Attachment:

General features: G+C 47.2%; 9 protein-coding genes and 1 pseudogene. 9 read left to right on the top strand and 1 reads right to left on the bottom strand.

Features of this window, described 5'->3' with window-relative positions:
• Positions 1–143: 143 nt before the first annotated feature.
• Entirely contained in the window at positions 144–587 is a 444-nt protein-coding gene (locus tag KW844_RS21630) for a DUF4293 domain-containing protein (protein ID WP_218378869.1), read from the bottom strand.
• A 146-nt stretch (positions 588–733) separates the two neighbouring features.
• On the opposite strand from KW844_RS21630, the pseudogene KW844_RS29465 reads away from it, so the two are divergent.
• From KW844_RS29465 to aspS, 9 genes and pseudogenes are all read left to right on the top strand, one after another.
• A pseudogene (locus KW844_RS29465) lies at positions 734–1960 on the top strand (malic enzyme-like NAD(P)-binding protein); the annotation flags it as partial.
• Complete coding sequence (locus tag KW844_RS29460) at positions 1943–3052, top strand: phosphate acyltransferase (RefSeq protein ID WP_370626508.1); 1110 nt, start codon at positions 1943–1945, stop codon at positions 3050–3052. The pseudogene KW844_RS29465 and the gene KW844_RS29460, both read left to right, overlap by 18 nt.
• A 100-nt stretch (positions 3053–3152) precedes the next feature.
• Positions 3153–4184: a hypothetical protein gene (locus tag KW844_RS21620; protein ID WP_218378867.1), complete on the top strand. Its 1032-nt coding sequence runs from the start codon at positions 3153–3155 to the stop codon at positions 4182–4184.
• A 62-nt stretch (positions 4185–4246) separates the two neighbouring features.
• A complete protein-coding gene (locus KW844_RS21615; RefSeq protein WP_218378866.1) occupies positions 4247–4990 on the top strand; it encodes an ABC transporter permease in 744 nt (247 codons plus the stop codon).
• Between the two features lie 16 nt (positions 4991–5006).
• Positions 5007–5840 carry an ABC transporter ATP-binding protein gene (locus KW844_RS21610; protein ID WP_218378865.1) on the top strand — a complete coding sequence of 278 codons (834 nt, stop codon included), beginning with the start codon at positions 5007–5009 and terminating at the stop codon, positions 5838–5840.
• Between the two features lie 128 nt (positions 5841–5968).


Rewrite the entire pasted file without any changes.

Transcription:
General features: G+C 47.2%; 9 protein-coding genes and 1 pseudogene. 9 read left to right on the top strand and 1 reads right to left on the bottom strand.

Features of this window, described 5'->3' with window-relative positions:
• Positions 1–143: 143 nt before the first annotated feature.
• Entirely contained in the window at positions 144–587 is a 444-nt protein-coding gene (locus tag KW844_RS21630) for a DUF4293 domain-containing protein (protein ID WP_218378869.1), read from the bottom strand.
• A 146-nt stretch (positions 588–733) separates the two neighbouring features.
• On the opposite strand from KW844_RS21630, the pseudogene KW844_RS29465 reads away from it, so the two are divergent.
• From KW844_RS29465 to aspS, 9 genes and pseudogenes are all read left to right on the top strand, one after another.
• A pseudogene (locus KW844_RS29465) lies at positions 734–1960 on the top strand (malic enzyme-like NAD(P)-binding protein); the annotation flags it as partial.
• Complete coding sequence (locus tag KW844_RS29460) at positions 1943–3052, top strand: phosphate acyltransferase (RefSeq protein ID WP_370626508.1); 1110 nt, start codon at positions 1943–1945, stop codon at positions 3050–3052. The pseudogene KW844_RS29465 and the gene KW844_RS29460, both read left to right, overlap by 18 nt.
• A 100-nt stretch (positions 3053–3152) precedes the next feature.
• Positions 3153–4184: a hypothetical protein gene (locus tag KW844_RS21620; protein ID WP_218378867.1), complete on the top strand. Its 1032-nt coding sequence runs from the start codon at positions 3153–3155 to the stop codon at positions 4182–4184.
• A 62-nt stretch (positions 4185–4246) separates the two neighbouring features.
• A complete protein-coding gene (locus KW844_RS21615; RefSeq protein WP_218378866.1) occupies positions 4247–4990 on the top strand; it encodes an ABC transporter permease in 744 nt (247 codons plus the stop codon).
• Between the two features lie 16 nt (positions 4991–5006).
• Positions 5007–5840 carry an ABC transporter ATP-binding protein gene (locus KW844_RS21610; protein ID WP_218378865.1) on the top strand — a complete coding sequence of 278 codons (834 nt, stop codon included), beginning with the start codon at positions 5007–5009 and terminating at the stop codon, positions 5838–5840.
• Between the two features lie 128 nt (positions 5841–5968).